I have already reviewed the first of Park Chan-wook's Vengeance
Trilogy when I covered the release of Tartan's Collector's
Edition of the film back in April 2005, and my views on
the film still stand, so if you want to read about the film
then follow this link
to the original review. What I intend to cover here are
the differences between the two releases, notably the new
transfer and the additional extra features.
other two films in the set – Oldboy
and Lady Vengeance
– can be accessed through the highlighed links.
box blurb assures us that the has been digitally remastered
for this release, and there is clear evidence that this
is the case. For a start the Collector's Edition featured
an NTSC to PAL transfer – albeit a very good one from an
excellent original – whereas here we have a proper PAL transfer,
signified instantly by the shorter running time due to PAL
speedup. The difference in picture quality is not as dramatic
as you might think, in the main because the original transfer
was so good, but there's no doubt that on close
examination the new transfer does have the edge in sharpness
and a lack of any motion blurring.
there is another interesting aspect to this new transfer.
When I reviewed the Collector's Edition I had some niggling
doubts about the framing, believing that the picture looked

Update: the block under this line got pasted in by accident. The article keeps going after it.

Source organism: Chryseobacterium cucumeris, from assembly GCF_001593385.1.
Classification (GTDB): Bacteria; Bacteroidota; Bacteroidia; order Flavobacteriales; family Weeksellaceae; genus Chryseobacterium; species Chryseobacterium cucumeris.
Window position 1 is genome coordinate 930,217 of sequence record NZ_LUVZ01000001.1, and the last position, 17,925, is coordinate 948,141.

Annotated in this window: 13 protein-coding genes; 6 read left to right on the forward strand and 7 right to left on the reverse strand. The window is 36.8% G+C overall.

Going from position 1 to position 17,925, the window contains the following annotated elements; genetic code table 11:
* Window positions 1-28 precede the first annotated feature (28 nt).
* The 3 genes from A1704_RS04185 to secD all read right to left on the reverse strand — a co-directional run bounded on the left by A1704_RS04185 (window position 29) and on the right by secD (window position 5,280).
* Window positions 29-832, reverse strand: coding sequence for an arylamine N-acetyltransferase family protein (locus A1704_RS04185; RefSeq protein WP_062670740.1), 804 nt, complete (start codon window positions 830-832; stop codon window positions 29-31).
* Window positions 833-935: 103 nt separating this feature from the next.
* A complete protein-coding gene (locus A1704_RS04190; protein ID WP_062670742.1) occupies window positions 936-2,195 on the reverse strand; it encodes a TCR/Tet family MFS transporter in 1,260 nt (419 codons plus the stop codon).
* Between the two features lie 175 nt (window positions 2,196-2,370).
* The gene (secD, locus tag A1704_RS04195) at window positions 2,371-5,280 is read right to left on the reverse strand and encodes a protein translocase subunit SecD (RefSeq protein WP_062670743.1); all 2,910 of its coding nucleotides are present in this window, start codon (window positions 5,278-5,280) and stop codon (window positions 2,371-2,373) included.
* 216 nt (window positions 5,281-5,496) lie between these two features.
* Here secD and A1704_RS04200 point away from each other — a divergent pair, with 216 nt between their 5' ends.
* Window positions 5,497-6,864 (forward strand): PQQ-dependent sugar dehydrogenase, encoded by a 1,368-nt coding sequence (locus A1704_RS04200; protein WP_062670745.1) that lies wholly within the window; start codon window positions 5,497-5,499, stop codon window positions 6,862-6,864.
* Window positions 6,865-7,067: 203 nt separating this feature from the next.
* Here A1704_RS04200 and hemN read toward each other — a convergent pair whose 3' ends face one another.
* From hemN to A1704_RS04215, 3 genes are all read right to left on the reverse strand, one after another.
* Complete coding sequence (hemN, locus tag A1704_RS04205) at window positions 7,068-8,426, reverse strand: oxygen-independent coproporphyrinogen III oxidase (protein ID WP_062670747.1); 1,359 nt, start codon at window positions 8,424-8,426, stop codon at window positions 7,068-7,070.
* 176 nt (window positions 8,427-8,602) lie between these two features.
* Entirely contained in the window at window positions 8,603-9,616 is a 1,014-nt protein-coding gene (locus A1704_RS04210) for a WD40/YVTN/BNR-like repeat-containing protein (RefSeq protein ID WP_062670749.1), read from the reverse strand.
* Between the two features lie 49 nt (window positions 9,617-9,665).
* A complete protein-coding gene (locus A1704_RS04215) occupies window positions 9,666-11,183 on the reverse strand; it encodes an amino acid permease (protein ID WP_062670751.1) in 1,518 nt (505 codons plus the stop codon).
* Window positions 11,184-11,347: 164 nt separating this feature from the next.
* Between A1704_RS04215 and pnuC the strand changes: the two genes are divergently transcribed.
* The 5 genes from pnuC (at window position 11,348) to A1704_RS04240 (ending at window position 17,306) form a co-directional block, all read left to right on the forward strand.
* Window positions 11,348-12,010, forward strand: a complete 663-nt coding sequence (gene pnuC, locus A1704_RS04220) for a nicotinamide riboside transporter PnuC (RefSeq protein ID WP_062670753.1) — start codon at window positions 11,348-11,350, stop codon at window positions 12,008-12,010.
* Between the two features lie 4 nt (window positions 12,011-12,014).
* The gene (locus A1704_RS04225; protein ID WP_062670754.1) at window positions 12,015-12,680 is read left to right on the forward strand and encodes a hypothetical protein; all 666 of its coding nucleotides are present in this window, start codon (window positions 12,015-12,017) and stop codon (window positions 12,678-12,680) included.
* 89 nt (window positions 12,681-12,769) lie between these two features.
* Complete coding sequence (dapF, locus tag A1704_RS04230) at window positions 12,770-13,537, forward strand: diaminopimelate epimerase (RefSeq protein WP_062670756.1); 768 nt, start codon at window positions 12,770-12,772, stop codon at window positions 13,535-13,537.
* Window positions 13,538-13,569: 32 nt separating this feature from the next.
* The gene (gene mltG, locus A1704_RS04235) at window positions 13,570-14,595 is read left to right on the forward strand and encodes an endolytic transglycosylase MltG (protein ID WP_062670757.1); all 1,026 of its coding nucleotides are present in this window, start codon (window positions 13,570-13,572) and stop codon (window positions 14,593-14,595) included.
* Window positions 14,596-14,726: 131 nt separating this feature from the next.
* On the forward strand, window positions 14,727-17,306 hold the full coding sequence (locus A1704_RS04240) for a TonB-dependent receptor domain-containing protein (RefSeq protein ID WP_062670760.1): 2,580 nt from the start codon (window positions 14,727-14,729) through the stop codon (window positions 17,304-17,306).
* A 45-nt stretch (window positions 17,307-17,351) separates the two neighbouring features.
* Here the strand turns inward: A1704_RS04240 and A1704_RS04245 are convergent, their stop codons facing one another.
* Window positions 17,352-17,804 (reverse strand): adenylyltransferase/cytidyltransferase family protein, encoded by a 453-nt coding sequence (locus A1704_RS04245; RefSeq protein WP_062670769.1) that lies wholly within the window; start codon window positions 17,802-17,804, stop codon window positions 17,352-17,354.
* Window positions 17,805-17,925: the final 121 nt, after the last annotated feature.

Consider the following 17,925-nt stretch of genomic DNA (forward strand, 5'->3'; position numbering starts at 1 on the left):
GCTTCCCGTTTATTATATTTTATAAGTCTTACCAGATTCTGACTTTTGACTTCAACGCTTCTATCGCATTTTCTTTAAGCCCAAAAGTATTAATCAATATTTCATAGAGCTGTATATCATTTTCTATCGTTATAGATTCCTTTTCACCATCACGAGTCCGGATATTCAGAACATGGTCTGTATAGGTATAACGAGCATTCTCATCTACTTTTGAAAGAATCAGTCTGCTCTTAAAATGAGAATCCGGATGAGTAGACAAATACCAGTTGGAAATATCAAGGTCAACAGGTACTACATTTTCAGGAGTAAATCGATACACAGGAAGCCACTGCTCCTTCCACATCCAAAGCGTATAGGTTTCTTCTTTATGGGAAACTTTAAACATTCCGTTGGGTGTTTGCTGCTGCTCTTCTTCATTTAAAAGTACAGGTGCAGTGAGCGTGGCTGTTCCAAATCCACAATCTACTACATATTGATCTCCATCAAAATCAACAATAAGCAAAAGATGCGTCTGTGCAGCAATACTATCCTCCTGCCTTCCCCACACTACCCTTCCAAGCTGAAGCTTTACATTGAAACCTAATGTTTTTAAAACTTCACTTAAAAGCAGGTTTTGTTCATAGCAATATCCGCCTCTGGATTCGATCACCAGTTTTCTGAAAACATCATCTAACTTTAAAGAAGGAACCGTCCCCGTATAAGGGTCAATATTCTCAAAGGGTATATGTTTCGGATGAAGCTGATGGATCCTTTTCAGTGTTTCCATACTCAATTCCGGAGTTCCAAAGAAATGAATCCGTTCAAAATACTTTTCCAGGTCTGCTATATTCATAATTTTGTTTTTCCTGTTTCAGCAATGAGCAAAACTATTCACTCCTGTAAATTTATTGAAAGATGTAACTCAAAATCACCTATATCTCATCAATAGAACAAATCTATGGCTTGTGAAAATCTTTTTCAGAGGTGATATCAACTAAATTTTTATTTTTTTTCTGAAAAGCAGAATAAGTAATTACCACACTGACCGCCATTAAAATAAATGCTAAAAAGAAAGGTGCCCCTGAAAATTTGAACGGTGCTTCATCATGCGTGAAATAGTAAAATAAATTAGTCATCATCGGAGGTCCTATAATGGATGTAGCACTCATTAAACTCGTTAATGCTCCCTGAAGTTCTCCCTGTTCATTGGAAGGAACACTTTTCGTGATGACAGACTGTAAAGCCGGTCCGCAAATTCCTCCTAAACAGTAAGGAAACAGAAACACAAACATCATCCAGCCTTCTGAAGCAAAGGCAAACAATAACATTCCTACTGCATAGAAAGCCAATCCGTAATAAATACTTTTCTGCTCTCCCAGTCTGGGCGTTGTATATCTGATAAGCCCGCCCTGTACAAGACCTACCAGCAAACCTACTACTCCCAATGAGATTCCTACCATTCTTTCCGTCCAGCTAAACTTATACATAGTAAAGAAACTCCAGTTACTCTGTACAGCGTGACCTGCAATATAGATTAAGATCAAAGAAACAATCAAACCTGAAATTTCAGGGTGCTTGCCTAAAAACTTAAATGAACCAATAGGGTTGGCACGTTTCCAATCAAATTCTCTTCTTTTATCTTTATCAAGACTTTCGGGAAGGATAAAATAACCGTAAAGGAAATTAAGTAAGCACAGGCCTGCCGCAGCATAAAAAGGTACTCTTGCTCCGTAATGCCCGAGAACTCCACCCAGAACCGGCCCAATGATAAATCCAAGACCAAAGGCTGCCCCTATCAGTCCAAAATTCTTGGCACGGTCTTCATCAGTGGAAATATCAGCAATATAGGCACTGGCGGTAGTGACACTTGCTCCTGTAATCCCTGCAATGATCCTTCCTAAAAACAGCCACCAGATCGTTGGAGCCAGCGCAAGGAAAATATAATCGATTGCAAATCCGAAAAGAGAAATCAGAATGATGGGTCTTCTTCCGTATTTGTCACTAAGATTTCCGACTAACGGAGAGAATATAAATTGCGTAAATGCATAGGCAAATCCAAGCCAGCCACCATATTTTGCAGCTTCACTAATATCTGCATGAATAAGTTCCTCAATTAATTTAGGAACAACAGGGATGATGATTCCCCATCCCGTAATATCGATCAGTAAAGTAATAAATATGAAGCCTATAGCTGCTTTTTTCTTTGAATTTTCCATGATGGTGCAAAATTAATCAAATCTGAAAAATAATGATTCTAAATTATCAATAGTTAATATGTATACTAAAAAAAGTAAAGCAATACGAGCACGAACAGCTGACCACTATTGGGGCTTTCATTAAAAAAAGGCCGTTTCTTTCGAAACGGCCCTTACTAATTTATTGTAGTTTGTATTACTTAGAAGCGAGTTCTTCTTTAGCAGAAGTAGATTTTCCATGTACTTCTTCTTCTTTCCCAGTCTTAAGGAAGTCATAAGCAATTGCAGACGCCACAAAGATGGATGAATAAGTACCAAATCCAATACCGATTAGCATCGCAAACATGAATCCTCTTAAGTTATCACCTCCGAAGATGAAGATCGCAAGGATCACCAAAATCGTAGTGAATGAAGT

uncomfortably cropped in places. I have since learned that
the film was shot on Super-35, a non-anamorphic method of
producing a scope picture, or indeed a picture in a variety
of aspect ratios. Unless a technique known as 3-perf negative
pulldown is used at the shooting stage, the image captured
is actually greater than that which is transferred to the
anamorphic projection print, which does allow for a degree
of reframing at the printing stage. It is clear that Mr.
Vengeance was shot on open matte Super-35 but with
2.35:1 as the intended final aspect ratio – on the accompanying
documentaries, the use of scope frame is discussed more
than once, but extracts of the film often appear in open
matte format at approximately 1.85:1. In at least one shot
there is most definitely more picture information than on
the release print.
that scope was always the intended ratio, the 2.35:1 framing
both on the Collector's Edition and this release are correct,
but the two transfers actually differ in the amount of picture
information included. Compare the examples below:
top of frame cropping of the earlier release appears to
have been largely corrected here, but in the process we
appear to have lost information at the bottom, although
if the aspect ratio is to be maintained this is somewhat
inevitable. The new framing does generally feel more comfortable,
and indeed makes more sense in some cases – almost all of
the writing on the organ trading sticker Ryu sees on the
toilet was can now be read. Slightly more unexpected is
the loss of picture information at the sides. It's not much,
but is clearly visible on the grabs above.
other difference between the two is the colour timing, and
although blame for this can be pointed at the NTSC to PAL
transfer on the earlier release, I can't help wondering
if that was perhaps the more accurately timed of the two
– Park and his crew talk on the extras of the importance
of green to the look of the film, and the new transfer appears
to have toned that down.
for the soundtracks – the same three Korean tracks found
on the Collector's Edition are reproduced here and are as
impressive as they were, but not altered in any obvious